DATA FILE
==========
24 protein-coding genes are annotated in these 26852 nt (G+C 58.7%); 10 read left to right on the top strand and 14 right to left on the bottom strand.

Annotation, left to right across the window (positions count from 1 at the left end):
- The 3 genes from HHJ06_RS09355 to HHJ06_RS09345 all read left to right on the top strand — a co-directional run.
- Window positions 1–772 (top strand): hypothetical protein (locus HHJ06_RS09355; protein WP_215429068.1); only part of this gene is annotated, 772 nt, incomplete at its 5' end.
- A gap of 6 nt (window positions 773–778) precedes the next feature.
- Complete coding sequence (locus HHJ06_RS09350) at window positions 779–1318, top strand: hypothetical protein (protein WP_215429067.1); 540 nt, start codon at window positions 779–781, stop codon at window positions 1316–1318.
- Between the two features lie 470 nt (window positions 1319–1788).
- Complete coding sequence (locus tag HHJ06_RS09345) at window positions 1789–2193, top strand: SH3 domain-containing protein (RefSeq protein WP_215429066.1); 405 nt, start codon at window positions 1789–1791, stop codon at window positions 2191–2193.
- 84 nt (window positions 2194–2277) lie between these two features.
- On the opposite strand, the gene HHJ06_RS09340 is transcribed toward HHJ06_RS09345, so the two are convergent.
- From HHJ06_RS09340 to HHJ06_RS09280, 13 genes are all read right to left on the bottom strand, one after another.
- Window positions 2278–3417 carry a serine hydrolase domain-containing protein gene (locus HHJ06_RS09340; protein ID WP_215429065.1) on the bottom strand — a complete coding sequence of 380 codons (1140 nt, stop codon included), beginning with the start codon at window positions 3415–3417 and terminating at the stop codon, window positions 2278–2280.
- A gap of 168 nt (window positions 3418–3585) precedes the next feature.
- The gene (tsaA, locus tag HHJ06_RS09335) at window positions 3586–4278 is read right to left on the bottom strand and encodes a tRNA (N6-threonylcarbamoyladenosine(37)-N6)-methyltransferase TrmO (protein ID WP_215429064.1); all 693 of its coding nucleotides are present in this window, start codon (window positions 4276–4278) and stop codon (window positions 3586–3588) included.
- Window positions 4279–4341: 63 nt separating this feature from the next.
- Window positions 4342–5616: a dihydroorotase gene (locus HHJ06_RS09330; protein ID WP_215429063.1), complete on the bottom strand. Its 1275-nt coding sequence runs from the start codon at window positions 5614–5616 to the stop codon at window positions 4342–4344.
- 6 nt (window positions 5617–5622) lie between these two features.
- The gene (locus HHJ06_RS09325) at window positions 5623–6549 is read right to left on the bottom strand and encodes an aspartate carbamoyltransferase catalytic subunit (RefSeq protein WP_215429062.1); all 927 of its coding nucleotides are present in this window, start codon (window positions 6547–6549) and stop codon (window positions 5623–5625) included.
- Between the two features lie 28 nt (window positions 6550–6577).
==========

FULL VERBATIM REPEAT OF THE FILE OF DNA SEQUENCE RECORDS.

24 protein-coding genes are annotated in these 26852 nt (G+C 58.7%); 10 read left to right on the top strand and 14 right to left on the bottom strand.

Annotation, left to right across the window (positions count from 1 at the left end):
- The 3 genes from HHJ06_RS09355 to HHJ06_RS09345 all read left to right on the top strand — a co-directional run.
- Window positions 1–772 (top strand): hypothetical protein (locus HHJ06_RS09355; protein WP_215429068.1); only part of this gene is annotated, 772 nt, incomplete at its 5' end.
- A gap of 6 nt (window positions 773–778) precedes the next feature.
- Complete coding sequence (locus HHJ06_RS09350) at window positions 779–1318, top strand: hypothetical protein (protein WP_215429067.1); 540 nt, start codon at window positions 779–781, stop codon at window positions 1316–1318.
- Between the two features lie 470 nt (window positions 1319–1788).
- Complete coding sequence (locus tag HHJ06_RS09345) at window positions 1789–2193, top strand: SH3 domain-containing protein (RefSeq protein WP_215429066.1); 405 nt, start codon at window positions 1789–1791, stop codon at window positions 2191–2193.
- 84 nt (window positions 2194–2277) lie between these two features.
- On the opposite strand, the gene HHJ06_RS09340 is transcribed toward HHJ06_RS09345, so the two are convergent.
- From HHJ06_RS09340 to HHJ06_RS09280, 13 genes are all read right to left on the bottom strand, one after another.
- Window positions 2278–3417 carry a serine hydrolase domain-containing protein gene (locus HHJ06_RS09340; protein ID WP_215429065.1) on the bottom strand — a complete coding sequence of 380 codons (1140 nt, stop codon included), beginning with the start codon at window positions 3415–3417 and terminating at the stop codon, window positions 2278–2280.
- A gap of 168 nt (window positions 3418–3585) precedes the next feature.
- The gene (tsaA, locus tag HHJ06_RS09335) at window positions 3586–4278 is read right to left on the bottom strand and encodes a tRNA (N6-threonylcarbamoyladenosine(37)-N6)-methyltransferase TrmO (protein ID WP_215429064.1); all 693 of its coding nucleotides are present in this window, start codon (window positions 4276–4278) and stop codon (window positions 3586–3588) included.
- Window positions 4279–4341: 63 nt separating this feature from the next.
- Window positions 4342–5616: a dihydroorotase gene (locus HHJ06_RS09330; protein ID WP_215429063.1), complete on the bottom strand. Its 1275-nt coding sequence runs from the start codon at window positions 5614–5616 to the stop codon at window positions 4342–4344.
- 6 nt (window positions 5617–5622) lie between these two features.
- The gene (locus HHJ06_RS09325) at window positions 5623–6549 is read right to left on the bottom strand and encodes an aspartate carbamoyltransferase catalytic subunit (RefSeq protein WP_215429062.1); all 927 of its coding nucleotides are present in this window, start codon (window positions 6547–6549) and stop codon (window positions 5623–5625) included.
- Between the two features lie 28 nt (window positions 6550–6577).